Black History Month has always been a source of panic for me. For some reason, I'm always worried that I'm not doing enough or that I'll miss something great on TV or in theatre. I always get a little irritated that it's the shortest month of the year when there is SO much to cover. This year, I decided to do a little bit more. It was an eye-opening experience. As a favor to a church friend of mine, I agreed to host an online chat session about Black History Month for about 25 of the church youths (ages 14 – 18). After an hour and a half of shock and dismay, let me just say… I weep for the future. And yet, I feel certain that every single generation has felt this way about "the kids" coming up behind them. But this time… they may be right. Witness if you will, some of the gems mined from this session.
I opened with a soft question: What does Black History Month mean to you? Now I had some okay answers but to a person, they all mentioned Martin Luther King. A little narrow in scope, so I decided to ask a follow up question – do you think Black History in America begins with MLK? Most enlightening answer: The history that impacts us began with MLK. This let me know that beyond Malcolm and Martin, these kids were not that informed. So I delved a little deeper: Who can tell me (without Googling) who was Marcus Garvey? Dead silence. Sojourner Truth? "A rapper, right?" Le Huge Sigh. I cried a little inside and then embedded these links about each person:
Immediately, they had questions about what I had sent and wondered why they didn't know more about people like this. The majority of their questions revolved around the fact that they no longer felt that slavery had a huge impact on their lives. In fact, they felt that with the election of Obama, the biggest battle had been won and they were going to sit back and enjoy what one of them called "the new black privilege". <- - Definitely a topic for another post.
So I asked: Who can name a war or battle that contributed to the freedoms you enjoy today? Among many scary answers came: The East Coast/West Coast Rap Battle of the 90s. Instead of scoffing at the child I asked if he knew where the origin of rap was rooted. This boy said Bed-Stuy. I said no. Someone else said church. I said okay and where did those church songs and "call-and-response" cadences come from? Finally someone said slavery and spirituals. They all became highly amused at the thought of slaves in the cotton field rapping. "What kind of tags were they poppin' in the fields? Any bling in the 1800s?" Moving on, I explained that rap was a form of communicating social conditions as were the old field spirituals. That at least registered some interest and they had a lot of questions about the influence of music on Black culture from then to now. I sent them this overview.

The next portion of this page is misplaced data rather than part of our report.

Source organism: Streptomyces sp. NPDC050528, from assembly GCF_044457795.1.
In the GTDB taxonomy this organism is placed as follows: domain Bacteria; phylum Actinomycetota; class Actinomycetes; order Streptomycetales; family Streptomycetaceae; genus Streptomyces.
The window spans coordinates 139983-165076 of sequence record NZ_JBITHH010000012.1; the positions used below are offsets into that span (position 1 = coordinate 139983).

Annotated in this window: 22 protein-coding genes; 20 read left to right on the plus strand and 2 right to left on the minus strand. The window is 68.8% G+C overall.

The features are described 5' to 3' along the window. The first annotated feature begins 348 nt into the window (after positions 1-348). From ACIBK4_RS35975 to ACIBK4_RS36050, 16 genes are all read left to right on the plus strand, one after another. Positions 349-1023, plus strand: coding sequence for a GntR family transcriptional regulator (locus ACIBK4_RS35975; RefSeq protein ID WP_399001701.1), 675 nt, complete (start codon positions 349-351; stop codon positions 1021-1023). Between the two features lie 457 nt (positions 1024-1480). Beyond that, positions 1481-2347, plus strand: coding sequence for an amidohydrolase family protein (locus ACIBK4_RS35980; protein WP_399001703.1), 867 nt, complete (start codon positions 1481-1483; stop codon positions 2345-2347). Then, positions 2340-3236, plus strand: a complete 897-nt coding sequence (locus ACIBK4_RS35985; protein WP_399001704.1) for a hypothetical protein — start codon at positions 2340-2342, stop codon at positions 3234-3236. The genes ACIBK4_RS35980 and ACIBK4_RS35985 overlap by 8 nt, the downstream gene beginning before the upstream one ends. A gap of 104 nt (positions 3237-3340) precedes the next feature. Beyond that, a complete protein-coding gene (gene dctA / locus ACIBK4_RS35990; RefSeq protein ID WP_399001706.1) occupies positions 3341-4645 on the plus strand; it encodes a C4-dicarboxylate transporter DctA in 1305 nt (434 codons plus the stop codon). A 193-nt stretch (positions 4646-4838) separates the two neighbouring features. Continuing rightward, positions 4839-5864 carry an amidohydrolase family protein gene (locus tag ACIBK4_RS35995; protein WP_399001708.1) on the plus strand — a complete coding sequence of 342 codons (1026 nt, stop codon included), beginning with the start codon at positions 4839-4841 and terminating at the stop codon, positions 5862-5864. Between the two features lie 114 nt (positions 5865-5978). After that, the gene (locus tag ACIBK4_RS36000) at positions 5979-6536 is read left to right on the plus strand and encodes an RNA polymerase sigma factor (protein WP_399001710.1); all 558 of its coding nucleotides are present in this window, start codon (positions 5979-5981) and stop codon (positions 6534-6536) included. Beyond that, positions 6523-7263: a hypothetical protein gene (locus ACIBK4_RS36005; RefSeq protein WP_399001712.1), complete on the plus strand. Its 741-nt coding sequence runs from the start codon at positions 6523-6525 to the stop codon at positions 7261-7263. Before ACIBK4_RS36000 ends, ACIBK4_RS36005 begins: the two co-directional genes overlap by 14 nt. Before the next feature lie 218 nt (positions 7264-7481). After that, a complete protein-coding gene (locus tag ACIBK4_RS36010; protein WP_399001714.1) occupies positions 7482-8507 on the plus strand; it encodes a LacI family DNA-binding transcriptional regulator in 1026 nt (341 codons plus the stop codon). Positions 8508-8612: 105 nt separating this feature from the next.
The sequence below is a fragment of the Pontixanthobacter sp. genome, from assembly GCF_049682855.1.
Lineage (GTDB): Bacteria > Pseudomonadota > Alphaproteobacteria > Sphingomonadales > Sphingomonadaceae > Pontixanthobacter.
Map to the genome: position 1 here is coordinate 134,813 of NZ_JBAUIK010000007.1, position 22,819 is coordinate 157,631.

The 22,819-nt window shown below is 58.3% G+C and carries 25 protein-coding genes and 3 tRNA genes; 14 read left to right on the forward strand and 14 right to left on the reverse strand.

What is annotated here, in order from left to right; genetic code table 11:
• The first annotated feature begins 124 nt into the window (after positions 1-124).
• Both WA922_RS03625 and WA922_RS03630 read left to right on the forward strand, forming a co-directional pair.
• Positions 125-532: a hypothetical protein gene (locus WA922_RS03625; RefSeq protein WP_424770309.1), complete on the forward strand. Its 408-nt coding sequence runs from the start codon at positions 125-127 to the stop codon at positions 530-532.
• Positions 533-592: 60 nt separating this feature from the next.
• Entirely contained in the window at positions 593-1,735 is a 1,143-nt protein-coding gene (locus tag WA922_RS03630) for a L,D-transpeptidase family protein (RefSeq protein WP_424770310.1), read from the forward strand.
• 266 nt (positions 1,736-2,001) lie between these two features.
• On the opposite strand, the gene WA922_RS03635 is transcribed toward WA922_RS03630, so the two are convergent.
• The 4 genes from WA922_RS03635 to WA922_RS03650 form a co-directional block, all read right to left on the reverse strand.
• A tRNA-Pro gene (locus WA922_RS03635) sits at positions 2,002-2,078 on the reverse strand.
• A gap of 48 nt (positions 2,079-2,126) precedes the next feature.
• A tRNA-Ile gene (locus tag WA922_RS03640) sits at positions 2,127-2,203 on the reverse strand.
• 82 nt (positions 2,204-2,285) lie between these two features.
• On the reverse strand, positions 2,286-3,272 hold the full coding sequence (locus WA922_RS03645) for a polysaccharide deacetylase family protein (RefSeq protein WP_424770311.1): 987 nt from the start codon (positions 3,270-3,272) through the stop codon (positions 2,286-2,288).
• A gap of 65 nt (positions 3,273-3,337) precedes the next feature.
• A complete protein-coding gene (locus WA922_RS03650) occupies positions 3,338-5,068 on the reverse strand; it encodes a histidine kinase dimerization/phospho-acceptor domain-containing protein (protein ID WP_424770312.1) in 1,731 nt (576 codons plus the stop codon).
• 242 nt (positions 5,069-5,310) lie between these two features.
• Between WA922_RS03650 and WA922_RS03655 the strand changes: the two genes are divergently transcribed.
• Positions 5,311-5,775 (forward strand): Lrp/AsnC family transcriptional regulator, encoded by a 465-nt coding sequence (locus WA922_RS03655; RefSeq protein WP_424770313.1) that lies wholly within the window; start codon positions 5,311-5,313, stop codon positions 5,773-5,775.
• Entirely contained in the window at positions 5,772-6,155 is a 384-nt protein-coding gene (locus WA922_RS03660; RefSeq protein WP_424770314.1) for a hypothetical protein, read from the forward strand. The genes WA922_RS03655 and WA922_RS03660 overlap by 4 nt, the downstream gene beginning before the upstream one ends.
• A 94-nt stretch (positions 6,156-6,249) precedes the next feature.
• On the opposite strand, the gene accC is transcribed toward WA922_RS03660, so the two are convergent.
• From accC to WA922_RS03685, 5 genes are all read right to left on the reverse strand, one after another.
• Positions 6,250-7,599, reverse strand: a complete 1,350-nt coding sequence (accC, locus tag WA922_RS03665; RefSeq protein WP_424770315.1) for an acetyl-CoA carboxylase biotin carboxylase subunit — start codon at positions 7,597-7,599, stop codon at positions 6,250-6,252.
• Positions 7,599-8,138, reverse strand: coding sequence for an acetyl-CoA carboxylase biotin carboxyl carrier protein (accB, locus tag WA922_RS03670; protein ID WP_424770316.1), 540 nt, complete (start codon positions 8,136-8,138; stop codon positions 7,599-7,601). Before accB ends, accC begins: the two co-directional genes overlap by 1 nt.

Finally, thinking I had achieved a breakthrough, I asked the following questions: What was the Harlem Renaissance, who started the Underground Railroad, who was Mildred Loving, why did Malcolm claim the last name X? A few come up with Harriet Tubman but that was about it. At this time, I was exhausted and told them to look the rest up. I ended by giving a little quiz (which I've embedded below for your good times).
Granted, I wasn't exactly hip deep in knowledge of African-American History myself at 15. But Eyes on the Prize and documentaries like it were required watching in my home. BougieDad spent more hours than I care to think about pontificating on all things blackilicious from the Congo to Calypso music to Stokely Carmichael.
All of this to say, grab up the young 'uns around you and put something other than rap lyrics in their heads. I beg of you. Black History Month should be a celebration of all the rich heritage and culture in each aspect of African-American life. Let's do our part to make sure it's more than just a month of great movies and tribute videos. Reach one, teach one. Join me in passing along knowledge, won't you?
Any stories about Black History Month to share? Comments? Thoughts?